For the Social Security Trust Fund, the difference between earning 2.9% and 5% is $62 billion a year that the fund is not earning in interest.

This is playing out across the public and private pension fund universe. To dodge the curse of low interest rates, pension funds are chasing yield, and have aggressively increased their allocations to risky assets, such as stocks and alternative assets, such as private equity investments, and high-yield assets such as junk bonds and leveraged loans and Collateralized Loan Obligations or CLOs. During the next downturn, when these high-risk assets will take a hit, this move could widen by an enormous margin the pension crisis.

The clear beneficiaries of these central-bank policies are the borrowers – just about all borrowers except consumers borrowing on their credit cards, whose interest rates have remained sky-high. These borrowers are being subsidized by current and future retirees, by savers, by fixed-income investors, and ultimately by federal and state taxpayers when they’re called upon to bail out the pension funds.

A 2% difference in yields across the board takes nearly $800 billion a year in income from savers, current and future retirees, and fixed income investors, and hands this money to borrowers.

This is a gigantic sucking sound, to use Ross Perot’s immortal phrase, as this money gets transferred from these people and entities over here to those people and entities over there.

In addition, there is the side-effect that these low yields essentially force fixed-income investors to try to make up for this enormous loss of income by loading up on risk. So they’re chasing yield wherever they can find it, meaning that in the process, they’re bidding up prices of risky assets, thereby lowering their yields too, further inflating the already enormous asset bubbles. Institutional investors, like insurance companies and pension funds, are a big force behind this.

The other thing that is happening is that savers and fixed-income investors are having their cash flows gutted by this interest rate repression. This has been one of the major issues in the economy. Many of these people spend every dime of this interest income. When interest rate repression laid waste to their income streams, they in turn reduced their consumption. They had less money to spend, and they spent less.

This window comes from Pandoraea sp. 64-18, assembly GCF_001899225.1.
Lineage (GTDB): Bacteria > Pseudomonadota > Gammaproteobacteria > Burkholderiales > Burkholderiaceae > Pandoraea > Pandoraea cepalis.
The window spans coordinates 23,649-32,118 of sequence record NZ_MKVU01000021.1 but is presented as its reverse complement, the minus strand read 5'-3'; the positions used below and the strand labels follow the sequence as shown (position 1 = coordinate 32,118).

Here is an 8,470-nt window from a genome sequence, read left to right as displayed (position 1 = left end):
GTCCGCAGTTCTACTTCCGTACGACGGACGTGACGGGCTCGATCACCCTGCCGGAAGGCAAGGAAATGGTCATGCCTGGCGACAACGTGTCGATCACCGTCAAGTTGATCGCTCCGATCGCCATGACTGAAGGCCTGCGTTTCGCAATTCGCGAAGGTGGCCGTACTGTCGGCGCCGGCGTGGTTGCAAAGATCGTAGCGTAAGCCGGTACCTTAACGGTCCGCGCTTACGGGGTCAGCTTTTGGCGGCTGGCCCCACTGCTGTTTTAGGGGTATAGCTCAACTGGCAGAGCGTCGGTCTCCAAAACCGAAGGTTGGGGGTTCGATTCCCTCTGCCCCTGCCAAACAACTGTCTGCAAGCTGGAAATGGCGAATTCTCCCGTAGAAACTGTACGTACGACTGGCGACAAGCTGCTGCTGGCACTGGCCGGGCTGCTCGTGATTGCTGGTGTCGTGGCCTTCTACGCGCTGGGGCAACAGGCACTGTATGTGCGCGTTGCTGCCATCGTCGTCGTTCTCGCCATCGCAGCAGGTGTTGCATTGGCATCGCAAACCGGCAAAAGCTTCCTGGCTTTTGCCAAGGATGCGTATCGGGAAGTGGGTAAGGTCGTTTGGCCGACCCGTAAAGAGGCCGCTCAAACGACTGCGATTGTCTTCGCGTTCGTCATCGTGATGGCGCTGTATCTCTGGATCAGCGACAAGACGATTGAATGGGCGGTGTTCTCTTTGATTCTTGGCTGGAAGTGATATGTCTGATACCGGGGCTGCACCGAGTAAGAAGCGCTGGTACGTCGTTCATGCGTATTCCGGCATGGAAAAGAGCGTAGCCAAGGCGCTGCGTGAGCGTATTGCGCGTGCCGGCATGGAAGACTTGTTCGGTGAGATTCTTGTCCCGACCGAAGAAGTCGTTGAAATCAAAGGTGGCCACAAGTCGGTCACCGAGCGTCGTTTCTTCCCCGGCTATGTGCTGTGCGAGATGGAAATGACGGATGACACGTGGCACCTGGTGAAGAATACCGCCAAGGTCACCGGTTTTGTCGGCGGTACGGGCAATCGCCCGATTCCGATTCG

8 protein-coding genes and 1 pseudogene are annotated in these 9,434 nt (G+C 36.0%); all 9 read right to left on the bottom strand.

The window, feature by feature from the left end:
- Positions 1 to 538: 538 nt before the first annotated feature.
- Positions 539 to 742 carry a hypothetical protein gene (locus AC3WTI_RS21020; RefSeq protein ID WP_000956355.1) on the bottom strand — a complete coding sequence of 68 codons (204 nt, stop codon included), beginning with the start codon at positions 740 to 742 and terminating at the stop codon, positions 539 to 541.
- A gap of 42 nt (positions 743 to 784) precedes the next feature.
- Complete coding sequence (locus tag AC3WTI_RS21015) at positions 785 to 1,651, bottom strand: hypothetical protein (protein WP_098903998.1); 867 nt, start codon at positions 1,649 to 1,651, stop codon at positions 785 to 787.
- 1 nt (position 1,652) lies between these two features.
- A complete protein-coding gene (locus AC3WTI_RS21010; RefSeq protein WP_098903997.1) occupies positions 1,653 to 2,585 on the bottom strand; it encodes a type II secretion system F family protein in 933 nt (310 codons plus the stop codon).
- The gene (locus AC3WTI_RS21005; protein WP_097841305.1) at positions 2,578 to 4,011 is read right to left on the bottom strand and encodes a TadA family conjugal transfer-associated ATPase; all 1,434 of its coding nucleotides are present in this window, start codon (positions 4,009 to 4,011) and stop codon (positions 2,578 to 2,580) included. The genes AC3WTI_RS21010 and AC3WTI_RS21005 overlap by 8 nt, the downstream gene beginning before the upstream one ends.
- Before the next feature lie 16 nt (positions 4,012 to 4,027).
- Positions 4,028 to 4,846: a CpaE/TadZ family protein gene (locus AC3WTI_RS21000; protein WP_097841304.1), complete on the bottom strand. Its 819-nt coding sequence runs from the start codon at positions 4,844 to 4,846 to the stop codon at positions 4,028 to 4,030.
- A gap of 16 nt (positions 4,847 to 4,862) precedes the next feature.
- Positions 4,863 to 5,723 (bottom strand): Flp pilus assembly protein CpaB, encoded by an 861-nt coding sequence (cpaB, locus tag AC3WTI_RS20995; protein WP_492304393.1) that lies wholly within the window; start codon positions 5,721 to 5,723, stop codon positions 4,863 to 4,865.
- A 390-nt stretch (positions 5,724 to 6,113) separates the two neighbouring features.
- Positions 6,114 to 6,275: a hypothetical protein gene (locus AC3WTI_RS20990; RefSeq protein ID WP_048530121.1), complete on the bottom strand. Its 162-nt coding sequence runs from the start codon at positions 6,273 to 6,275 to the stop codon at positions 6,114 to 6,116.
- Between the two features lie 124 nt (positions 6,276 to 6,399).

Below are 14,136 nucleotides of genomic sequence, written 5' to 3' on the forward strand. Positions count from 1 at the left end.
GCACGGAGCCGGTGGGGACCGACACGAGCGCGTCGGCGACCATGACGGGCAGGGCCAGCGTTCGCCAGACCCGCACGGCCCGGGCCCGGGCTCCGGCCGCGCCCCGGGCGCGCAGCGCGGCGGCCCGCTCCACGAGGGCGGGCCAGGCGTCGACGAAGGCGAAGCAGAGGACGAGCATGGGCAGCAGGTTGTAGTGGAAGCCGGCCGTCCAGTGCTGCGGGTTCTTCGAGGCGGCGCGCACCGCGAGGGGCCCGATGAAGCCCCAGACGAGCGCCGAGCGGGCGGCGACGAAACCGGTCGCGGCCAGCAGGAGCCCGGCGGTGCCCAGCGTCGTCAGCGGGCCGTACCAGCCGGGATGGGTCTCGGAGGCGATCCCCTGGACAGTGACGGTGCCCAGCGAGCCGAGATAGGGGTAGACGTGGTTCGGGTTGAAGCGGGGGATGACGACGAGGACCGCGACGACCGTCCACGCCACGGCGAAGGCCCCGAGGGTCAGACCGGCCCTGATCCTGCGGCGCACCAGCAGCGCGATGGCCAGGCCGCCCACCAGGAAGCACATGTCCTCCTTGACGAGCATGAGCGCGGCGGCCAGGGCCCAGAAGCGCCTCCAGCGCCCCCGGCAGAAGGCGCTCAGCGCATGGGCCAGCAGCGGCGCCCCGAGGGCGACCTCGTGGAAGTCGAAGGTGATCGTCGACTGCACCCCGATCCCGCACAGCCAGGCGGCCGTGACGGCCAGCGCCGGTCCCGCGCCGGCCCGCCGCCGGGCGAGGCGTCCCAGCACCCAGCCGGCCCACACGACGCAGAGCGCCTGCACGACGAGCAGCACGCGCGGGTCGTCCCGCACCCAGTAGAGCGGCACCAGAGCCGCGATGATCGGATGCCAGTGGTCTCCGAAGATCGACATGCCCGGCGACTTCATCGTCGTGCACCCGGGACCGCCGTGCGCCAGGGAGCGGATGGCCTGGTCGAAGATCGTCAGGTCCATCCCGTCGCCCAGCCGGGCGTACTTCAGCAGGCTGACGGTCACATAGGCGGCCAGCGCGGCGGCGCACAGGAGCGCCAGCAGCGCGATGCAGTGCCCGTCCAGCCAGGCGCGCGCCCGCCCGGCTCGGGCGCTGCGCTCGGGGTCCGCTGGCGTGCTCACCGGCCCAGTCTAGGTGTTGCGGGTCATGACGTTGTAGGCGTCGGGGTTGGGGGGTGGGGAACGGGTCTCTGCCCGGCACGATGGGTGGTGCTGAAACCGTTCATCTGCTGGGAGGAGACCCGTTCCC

It’s interesting to note that 2018 was the year that produced 2.9% economic growth in the US, the highest growth since the Financial Crisis. And this happened when interest rates were rising, and income streams of these people were rising due to higher interest rates on savings products and Treasuries, and these people spent this additional money they earned, and they felt better and were more confident of the future, and thus contributed more by spending more.

The best way for the Fed to stifle economic growth is to pull the rug out again from under these consumers and gut their income by cutting interest rates.

According to this nutty strategy, the Fed would lower interest rates to stimulate inflation: In other words, it would target those savers and fixed income investors from both sides: First, cutting their incomes and then also cutting the purchasing power of this income.

Low rates are considered a stimulus, but for whom? For Wall Street and asset prices or for the real economy? Countries with negative interest rate policies, such as Japan, and the countries of the Eurozone are now being dogged by low and declining economic growth, despite, or likely because of the low interest rates and the destruction of cash flows.

Over the long term, and that’s what we’re talking about here – it’s been over a decade – interest rate repression is not a stimulus. It just creates asset bubbles. And it removes an enormous amount of income from people who would actually spend this income, and so they spend less, and this reduction in spending dogs the economy.